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This reliance on what can sometimes be pure impulse buys can produce some surprising results, such as the £8000 bid for this pair of small unsigned 19th century Dutch townscapes on panel, top right, offered by Burton-on-Trent auctioneer Richard Winterton (15% buyer's premium) on August 25. They were estimated at just £300-400.

Of moderate quality, and in the style of the Koekkoek family, these 7in (18cm) high panels came from a deceased's estate and were in untouched condition and in their original frames. Apparently the fact that they were a pair was the driving consideration for two private bidders. One of them pushed the price up to £8000, a level that it would be difficult to imagine the trade paying in the current market for unsigned paintings of this size and quality.

The well-heeled buyer is looking forward to researching his purchases and has already informed the auctioneers that they probably date from c.1850, but as yet he hasn't come up with an artist's name.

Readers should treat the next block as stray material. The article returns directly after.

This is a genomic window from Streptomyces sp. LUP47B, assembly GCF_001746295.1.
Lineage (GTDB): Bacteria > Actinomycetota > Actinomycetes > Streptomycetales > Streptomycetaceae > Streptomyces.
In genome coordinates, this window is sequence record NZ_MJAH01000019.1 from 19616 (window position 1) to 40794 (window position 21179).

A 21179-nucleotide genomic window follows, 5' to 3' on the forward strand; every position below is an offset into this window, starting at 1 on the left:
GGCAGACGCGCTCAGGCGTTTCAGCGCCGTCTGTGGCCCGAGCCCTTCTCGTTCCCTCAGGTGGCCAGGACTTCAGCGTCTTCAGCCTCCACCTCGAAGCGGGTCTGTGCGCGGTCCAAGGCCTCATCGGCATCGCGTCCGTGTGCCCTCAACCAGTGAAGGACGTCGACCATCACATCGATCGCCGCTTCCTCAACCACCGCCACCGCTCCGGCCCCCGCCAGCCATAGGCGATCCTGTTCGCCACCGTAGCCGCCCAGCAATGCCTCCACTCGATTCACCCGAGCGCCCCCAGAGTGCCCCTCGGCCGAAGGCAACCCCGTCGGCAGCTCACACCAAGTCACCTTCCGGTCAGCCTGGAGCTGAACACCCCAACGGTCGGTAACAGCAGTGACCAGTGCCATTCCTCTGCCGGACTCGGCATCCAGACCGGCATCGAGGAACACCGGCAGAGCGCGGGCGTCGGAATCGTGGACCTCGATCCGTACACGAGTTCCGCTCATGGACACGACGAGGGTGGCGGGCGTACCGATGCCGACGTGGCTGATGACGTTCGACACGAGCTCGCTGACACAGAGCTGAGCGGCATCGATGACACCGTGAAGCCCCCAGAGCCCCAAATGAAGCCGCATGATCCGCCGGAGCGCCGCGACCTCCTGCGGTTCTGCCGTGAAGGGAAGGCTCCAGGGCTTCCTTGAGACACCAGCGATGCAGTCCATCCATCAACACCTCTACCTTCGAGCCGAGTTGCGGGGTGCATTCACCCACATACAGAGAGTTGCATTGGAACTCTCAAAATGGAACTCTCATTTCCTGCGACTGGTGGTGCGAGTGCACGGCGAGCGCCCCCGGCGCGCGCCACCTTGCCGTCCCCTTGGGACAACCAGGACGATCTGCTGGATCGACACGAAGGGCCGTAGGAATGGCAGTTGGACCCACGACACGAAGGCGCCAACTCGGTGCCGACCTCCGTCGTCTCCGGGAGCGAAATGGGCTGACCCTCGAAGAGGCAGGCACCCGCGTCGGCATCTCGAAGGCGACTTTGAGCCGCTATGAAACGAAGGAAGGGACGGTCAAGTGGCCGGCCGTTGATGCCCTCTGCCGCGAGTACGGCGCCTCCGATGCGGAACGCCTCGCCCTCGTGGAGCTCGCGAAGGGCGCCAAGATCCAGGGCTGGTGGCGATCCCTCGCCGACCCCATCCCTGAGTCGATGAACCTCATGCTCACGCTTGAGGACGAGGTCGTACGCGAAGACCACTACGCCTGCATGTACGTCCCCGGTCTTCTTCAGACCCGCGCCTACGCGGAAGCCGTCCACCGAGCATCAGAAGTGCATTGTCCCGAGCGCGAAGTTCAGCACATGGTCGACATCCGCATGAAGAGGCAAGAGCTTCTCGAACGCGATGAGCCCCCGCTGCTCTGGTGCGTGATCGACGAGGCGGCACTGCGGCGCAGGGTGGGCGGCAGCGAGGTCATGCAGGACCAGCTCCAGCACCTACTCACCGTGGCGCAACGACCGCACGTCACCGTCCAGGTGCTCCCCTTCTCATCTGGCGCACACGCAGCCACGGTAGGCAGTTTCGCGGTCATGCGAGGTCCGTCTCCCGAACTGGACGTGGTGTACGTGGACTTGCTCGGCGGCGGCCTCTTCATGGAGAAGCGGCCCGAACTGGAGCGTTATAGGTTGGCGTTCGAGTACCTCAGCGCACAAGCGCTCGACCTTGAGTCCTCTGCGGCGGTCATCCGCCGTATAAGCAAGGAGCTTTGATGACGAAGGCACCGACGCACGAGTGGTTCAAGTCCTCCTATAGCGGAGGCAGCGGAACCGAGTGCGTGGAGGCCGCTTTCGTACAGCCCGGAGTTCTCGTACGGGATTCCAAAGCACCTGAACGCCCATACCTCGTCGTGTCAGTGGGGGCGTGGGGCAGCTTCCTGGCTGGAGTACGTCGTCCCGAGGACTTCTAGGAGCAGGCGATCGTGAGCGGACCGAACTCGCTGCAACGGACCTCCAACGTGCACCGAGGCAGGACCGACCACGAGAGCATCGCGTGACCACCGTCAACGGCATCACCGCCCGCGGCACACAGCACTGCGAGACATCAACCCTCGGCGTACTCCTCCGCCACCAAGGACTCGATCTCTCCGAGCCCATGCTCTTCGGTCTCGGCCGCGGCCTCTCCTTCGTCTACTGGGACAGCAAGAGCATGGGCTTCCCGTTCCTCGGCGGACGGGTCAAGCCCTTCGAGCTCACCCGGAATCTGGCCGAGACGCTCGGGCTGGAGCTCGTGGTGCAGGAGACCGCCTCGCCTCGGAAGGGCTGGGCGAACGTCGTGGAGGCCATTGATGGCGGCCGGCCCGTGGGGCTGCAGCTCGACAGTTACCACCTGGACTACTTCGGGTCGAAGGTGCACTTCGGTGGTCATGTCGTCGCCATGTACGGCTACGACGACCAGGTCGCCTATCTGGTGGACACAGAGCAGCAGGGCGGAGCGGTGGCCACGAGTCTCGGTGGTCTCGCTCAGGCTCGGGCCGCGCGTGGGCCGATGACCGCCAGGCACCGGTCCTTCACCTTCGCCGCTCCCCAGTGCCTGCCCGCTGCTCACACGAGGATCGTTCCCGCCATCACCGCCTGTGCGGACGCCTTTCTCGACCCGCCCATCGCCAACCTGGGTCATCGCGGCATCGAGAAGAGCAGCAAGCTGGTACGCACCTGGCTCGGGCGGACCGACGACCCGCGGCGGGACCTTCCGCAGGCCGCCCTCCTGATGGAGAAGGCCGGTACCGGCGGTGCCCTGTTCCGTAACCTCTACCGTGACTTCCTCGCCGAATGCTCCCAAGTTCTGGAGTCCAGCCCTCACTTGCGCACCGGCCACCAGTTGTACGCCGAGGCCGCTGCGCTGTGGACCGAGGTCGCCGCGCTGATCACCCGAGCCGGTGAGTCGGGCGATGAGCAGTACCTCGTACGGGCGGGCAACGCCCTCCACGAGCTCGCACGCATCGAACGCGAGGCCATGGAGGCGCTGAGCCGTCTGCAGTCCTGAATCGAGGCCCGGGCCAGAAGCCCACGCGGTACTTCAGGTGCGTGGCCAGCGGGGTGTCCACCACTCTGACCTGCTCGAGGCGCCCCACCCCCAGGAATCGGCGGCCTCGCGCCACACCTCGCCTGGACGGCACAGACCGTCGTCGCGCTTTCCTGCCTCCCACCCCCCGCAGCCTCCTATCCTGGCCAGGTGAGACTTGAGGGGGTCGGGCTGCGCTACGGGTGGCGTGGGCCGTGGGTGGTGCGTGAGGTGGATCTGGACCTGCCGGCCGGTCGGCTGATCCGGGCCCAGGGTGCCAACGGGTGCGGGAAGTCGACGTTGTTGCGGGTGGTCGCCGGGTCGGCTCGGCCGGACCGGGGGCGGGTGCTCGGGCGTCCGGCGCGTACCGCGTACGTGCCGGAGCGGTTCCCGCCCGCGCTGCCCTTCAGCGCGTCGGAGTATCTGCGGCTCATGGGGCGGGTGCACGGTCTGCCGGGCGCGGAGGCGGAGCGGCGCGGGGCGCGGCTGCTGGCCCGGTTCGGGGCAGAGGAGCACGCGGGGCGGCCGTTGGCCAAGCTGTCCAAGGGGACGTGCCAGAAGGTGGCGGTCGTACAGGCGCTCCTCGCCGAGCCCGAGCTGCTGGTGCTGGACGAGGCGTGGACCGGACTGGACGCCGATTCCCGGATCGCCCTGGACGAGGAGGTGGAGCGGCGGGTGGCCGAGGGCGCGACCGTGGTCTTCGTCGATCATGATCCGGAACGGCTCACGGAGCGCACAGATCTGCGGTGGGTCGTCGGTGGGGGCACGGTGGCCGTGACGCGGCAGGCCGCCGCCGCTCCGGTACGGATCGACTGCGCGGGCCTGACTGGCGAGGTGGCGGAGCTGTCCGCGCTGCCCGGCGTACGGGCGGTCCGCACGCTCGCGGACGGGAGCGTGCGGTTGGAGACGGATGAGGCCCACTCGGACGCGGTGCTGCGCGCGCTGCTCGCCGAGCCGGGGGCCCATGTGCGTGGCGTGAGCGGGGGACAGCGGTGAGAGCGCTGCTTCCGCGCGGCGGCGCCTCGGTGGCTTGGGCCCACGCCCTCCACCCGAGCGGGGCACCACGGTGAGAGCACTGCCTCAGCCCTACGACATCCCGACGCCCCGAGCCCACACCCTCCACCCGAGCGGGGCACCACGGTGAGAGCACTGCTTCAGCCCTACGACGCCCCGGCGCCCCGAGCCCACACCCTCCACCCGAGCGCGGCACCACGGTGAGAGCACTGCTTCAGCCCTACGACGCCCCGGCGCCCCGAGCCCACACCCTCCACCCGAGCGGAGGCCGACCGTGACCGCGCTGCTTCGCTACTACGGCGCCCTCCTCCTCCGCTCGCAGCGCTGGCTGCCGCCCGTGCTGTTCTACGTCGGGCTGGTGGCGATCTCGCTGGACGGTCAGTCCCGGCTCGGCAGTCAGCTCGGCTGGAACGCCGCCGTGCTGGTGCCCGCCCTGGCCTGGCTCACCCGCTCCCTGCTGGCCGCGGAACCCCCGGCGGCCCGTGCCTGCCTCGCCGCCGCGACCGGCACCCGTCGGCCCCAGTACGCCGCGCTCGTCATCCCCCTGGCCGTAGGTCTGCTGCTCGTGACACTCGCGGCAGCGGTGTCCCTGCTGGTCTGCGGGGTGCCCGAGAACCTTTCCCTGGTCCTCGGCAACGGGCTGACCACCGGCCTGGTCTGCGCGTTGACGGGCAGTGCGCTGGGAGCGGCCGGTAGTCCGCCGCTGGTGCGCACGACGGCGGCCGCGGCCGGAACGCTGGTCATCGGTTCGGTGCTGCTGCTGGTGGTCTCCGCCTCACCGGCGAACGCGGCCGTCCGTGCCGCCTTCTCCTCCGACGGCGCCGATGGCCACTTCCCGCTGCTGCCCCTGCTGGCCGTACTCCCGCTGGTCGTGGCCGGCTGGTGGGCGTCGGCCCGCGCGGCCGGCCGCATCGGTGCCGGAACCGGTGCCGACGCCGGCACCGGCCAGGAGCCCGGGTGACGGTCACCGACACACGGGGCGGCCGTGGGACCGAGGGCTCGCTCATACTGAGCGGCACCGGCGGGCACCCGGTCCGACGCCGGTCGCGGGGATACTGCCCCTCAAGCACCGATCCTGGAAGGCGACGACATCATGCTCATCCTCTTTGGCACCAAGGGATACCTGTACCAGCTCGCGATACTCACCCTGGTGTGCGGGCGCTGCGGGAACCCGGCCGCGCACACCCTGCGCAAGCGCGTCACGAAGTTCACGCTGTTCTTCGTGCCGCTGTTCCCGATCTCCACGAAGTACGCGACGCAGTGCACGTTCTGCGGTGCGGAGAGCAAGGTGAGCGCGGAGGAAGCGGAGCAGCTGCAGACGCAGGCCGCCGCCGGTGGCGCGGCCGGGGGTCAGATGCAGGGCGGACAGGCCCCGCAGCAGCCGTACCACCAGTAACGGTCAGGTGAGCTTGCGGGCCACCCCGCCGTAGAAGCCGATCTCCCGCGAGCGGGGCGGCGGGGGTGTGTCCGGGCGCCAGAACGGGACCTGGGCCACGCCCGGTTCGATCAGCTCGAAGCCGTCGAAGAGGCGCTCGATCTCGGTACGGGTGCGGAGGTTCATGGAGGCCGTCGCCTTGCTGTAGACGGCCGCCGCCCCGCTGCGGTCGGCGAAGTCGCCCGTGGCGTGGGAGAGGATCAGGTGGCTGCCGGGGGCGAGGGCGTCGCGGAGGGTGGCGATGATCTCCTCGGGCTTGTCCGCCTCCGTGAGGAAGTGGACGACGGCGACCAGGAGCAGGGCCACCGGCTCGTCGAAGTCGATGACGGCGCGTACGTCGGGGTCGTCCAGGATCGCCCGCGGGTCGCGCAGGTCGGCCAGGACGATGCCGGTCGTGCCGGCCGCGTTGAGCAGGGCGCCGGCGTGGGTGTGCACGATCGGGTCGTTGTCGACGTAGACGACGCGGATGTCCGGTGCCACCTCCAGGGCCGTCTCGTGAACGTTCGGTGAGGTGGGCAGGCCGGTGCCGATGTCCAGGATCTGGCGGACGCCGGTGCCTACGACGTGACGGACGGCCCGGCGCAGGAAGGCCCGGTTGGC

A similar price was achieved for this rather earlier Allan Ramsay (1713-1784) half-length portrait of a Georgian gentleman, bottom right, offered at Rowley Fine Art's (15% buyer's premium) September 7 sale at Tattersalls in Newmarket.

Again privately entered, this time by a Norfolk vendor who had acquired it some 50 years earlier, this 2ft 5in x 2ft (74 x 61cm) canvas did bear a
signature, but this was generally agreed to date from around the time when the painting was cleaned, lined and restored prior to its original
purchase.

Ramsay is one of the major names of Scottish 18th century portraiture and his paintings of alluring female subjects can still fetch spectacular results when they are in the right condition. Restored portraits of unidentified men are a rather less commercial proposition, but the image was deemed handsome enough to attract £8500 from the trade underbid by a private. The pre-sale estimate was £1000-1500.